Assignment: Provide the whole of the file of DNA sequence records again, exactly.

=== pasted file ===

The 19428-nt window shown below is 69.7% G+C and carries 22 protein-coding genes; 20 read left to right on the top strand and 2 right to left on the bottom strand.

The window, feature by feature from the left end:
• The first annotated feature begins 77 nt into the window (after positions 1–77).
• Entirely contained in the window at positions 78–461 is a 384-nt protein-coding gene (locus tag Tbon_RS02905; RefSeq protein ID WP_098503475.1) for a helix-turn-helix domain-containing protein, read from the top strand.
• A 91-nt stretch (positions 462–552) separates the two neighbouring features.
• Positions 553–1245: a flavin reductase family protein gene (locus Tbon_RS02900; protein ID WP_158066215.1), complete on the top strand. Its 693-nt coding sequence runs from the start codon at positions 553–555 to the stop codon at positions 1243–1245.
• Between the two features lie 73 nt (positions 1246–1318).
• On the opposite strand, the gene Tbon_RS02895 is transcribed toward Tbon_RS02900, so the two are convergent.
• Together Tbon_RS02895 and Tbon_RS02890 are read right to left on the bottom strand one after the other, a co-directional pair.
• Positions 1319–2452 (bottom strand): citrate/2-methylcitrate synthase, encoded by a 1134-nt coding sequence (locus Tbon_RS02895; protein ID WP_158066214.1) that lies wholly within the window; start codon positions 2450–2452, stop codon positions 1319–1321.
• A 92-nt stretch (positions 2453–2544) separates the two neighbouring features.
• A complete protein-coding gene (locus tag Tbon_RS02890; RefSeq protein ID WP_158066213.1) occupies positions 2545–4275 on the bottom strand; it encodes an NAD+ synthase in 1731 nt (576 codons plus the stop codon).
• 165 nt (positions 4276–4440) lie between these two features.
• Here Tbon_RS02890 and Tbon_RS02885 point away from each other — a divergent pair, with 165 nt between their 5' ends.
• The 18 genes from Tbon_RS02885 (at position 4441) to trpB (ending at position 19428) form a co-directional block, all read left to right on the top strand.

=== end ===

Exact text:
The 19428-nt window shown below is 69.7% G+C and carries 22 protein-coding genes; 20 read left to right on the top strand and 2 right to left on the bottom strand.

The window, feature by feature from the left end:
• The first annotated feature begins 77 nt into the window (after positions 1–77).
• Entirely contained in the window at positions 78–461 is a 384-nt protein-coding gene (locus tag Tbon_RS02905; RefSeq protein ID WP_098503475.1) for a helix-turn-helix domain-containing protein, read from the top strand.
• A 91-nt stretch (positions 462–552) separates the two neighbouring features.
• Positions 553–1245: a flavin reductase family protein gene (locus Tbon_RS02900; protein ID WP_158066215.1), complete on the top strand. Its 693-nt coding sequence runs from the start codon at positions 553–555 to the stop codon at positions 1243–1245.
• Between the two features lie 73 nt (positions 1246–1318).
• On the opposite strand, the gene Tbon_RS02895 is transcribed toward Tbon_RS02900, so the two are convergent.
• Together Tbon_RS02895 and Tbon_RS02890 are read right to left on the bottom strand one after the other, a co-directional pair.
• Positions 1319–2452 (bottom strand): citrate/2-methylcitrate synthase, encoded by a 1134-nt coding sequence (locus Tbon_RS02895; protein ID WP_158066214.1) that lies wholly within the window; start codon positions 2450–2452, stop codon positions 1319–1321.
• A 92-nt stretch (positions 2453–2544) separates the two neighbouring features.
• A complete protein-coding gene (locus tag Tbon_RS02890; RefSeq protein ID WP_158066213.1) occupies positions 2545–4275 on the bottom strand; it encodes an NAD+ synthase in 1731 nt (576 codons plus the stop codon).
• 165 nt (positions 4276–4440) lie between these two features.
• Here Tbon_RS02890 and Tbon_RS02885 point away from each other — a divergent pair, with 165 nt between their 5' ends.
• The 18 genes from Tbon_RS02885 (at position 4441) to trpB (ending at position 19428) form a co-directional block, all read left to right on the top strand.